Unrecorded Mammoth Map of Hyde Park Township
Remarkable oversized map of Hyde Park Township, illustrating the township and its drainage system, prepared using the topographical survey completed in 1883-84.
This would also seem to be one of the earliest surviving maps of all of Hyde Park. Will several smaller maps illustrate portions of the Township, we find not other Hyde Park maps in OCLC which cover the entire township.
The map identifies streets, parks, railroad lines, Calumet Lake, Calumet River, Kake Hyde, Lake Wolf, The United States Rolling Stock Co.'s Shops, Brown Iron & Steel Works, Washington Ice Compnay and a number of train stations.
This without question the largest and one of the earliest maps of Hyde Park, published 5 years before Hyde Park became part of the City of Chicago and 6 years before the University of Chicago relocated its campus to Hyde Park in 1890.
Hyde Park History
In 1853, Paul Cornell, a real estate speculator and cousin of Cornell University founder Ezra Cornell, purchased 300 acres between 51st and 55th streets along the shore of Lake Michigan. The land was located seven miles south of Downtown Chicago in a rural area that enjoyed weather tempered by the lake - cooler in the summer and warmer in the winter. It was conveniently located near the Illinois Central Railroad, which had been constructed two years earlier. Cornell successfully negotiated land in exchange for a railroad station at 53rd Street. Hyde Park quickly became a popular suburban retreat for affluent Chicagoans who wanted to escape the noise and congestion of the rapidly growing city.
In 1857, the Hyde Park House, an upscale hotel, was built on the shore of Lake Michigan near the 53rd Street railroad station. For two decades, the Hyde Park House served as a focal point of Hyde Park social life. During this period, it was visited or lived in by many prominent guests, including Mary Todd Lincoln, who lived there with her children for two and a half months in the summer of 1865 (shortly after her husband was assassinated). The Hyde Park House burned down in an 1879 fire. The Sisson Hotel was built on the site in 1918 and was eventually converted into a condominium building (the Hampton House).
In 1861, Hyde Park was incorporated as an independent township (called Hyde Park Township). Its boundaries were Pershing Road (39th Street) on the north, 138th Street on the south, State Street on the west, and Lake Michigan and the Indiana state line on the east. The territory of the township encompassed most of what is now the South Side of Chicago. Hyde Park Township remained independent of Chicago until it was annexed to the city in 1889. After annexation, the definition of Hyde Park as a Chicago neighborhood was restricted to the historic core of the former township, centered on Cornell's initial development between 51st and 55th streets near the lakefront.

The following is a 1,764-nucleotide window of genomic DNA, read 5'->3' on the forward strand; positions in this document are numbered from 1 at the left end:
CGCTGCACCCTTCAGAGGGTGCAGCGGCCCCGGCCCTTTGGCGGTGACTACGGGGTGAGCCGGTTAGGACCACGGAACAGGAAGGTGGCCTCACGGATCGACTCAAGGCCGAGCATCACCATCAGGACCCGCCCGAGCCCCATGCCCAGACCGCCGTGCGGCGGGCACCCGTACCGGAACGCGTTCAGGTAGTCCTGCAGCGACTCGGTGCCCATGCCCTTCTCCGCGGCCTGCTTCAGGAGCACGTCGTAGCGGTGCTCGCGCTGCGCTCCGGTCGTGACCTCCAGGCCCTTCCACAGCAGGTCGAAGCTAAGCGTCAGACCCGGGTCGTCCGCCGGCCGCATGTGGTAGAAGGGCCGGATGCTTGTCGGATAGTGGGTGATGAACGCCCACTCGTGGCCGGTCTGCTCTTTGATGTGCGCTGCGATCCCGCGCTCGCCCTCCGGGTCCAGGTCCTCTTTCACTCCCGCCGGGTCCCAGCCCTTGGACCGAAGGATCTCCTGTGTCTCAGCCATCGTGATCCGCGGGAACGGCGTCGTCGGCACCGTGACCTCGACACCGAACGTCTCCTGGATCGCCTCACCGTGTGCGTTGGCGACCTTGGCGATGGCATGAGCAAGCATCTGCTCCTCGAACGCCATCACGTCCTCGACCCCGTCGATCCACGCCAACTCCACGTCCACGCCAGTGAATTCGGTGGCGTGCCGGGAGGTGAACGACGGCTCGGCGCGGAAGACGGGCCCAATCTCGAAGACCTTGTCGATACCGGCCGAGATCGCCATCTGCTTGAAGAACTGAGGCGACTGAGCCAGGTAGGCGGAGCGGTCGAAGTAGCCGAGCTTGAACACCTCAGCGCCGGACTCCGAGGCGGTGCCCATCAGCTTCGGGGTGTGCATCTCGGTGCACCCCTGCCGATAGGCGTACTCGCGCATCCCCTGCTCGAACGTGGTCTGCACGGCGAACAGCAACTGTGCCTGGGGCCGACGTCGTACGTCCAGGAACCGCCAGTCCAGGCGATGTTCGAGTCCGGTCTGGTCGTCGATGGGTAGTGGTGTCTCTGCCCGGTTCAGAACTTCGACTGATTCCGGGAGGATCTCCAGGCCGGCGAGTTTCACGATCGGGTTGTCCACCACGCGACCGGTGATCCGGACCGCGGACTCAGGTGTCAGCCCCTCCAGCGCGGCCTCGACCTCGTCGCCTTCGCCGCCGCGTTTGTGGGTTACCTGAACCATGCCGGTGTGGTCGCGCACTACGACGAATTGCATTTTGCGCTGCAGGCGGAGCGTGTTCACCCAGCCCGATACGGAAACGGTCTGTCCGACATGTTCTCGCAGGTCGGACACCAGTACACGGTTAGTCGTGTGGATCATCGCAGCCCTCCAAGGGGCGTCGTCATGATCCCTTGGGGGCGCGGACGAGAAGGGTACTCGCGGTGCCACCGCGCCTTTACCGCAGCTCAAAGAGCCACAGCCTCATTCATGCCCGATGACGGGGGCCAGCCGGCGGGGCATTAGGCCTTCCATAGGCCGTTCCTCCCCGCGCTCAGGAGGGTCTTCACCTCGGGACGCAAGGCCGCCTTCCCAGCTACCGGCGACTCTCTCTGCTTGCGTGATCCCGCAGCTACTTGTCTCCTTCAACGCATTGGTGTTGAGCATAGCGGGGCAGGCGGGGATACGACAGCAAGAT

The map is unrecorded. We locate no examples at auction or in any dealer catalog or institutional collection.
Rand McNally & Co. is a large American map and navigation company best known for its annual atlases. The company got its start in 1856, when William Rand opened a print shop in Chicago. He was joined in 1858 by a new employee, Andrew McNally. Together, the men established their namesake company in 1868. Originally, the company was intended to print the tickets and timetables for the trains running to and through Chicago; their first railway guide was published in 1869.
By 1870, they had shifted from just printing to publishing directories, travel guides, and newspapers. Their first map appeared in 1872 in a railway guide. The map was produced using a new wax engraving method, a cheaper process that gave the company an edge.
By 1880 Rand McNally had entered the education market with globes, wall maps, and geography texts for students. In 1923, Rand McNally published the first Goode’s World Atlas, named after its editor, Dr. J. Paul Goode. For generations afterward, this would be the standard classroom atlas.
In 1899, William Rand left the company, but McNally and his family remained, controlling the company for over a century. In 1904, they published their first road map intended for automobiles and by 1907 were publishing Photo-Auto Guides, which combined photography and mapping to help drivers. In 1924, they produced the Auto Chum, a precursor to their famous road atlases. Rand McNally would remain the leader in road maps and atlases throughout the twentieth century.
In 1937, Rand McNally opened its first store in New York City. Ever on the frontier of technology, Rand McNally pioneered the scribing process for printing tickets in 1958 and printed their first full-color road atlas in 1960. Arthur Robinson developed his now-famous projection of Rand McNally in 1969. By the 1980s, the company was exploring digital reproduction and digital databases of maps for truckers. In the 1990s, they lead the charge to develop trip-planning software and websites. Today, most of its products are available online or in a digital format, including maps for tablets and phones.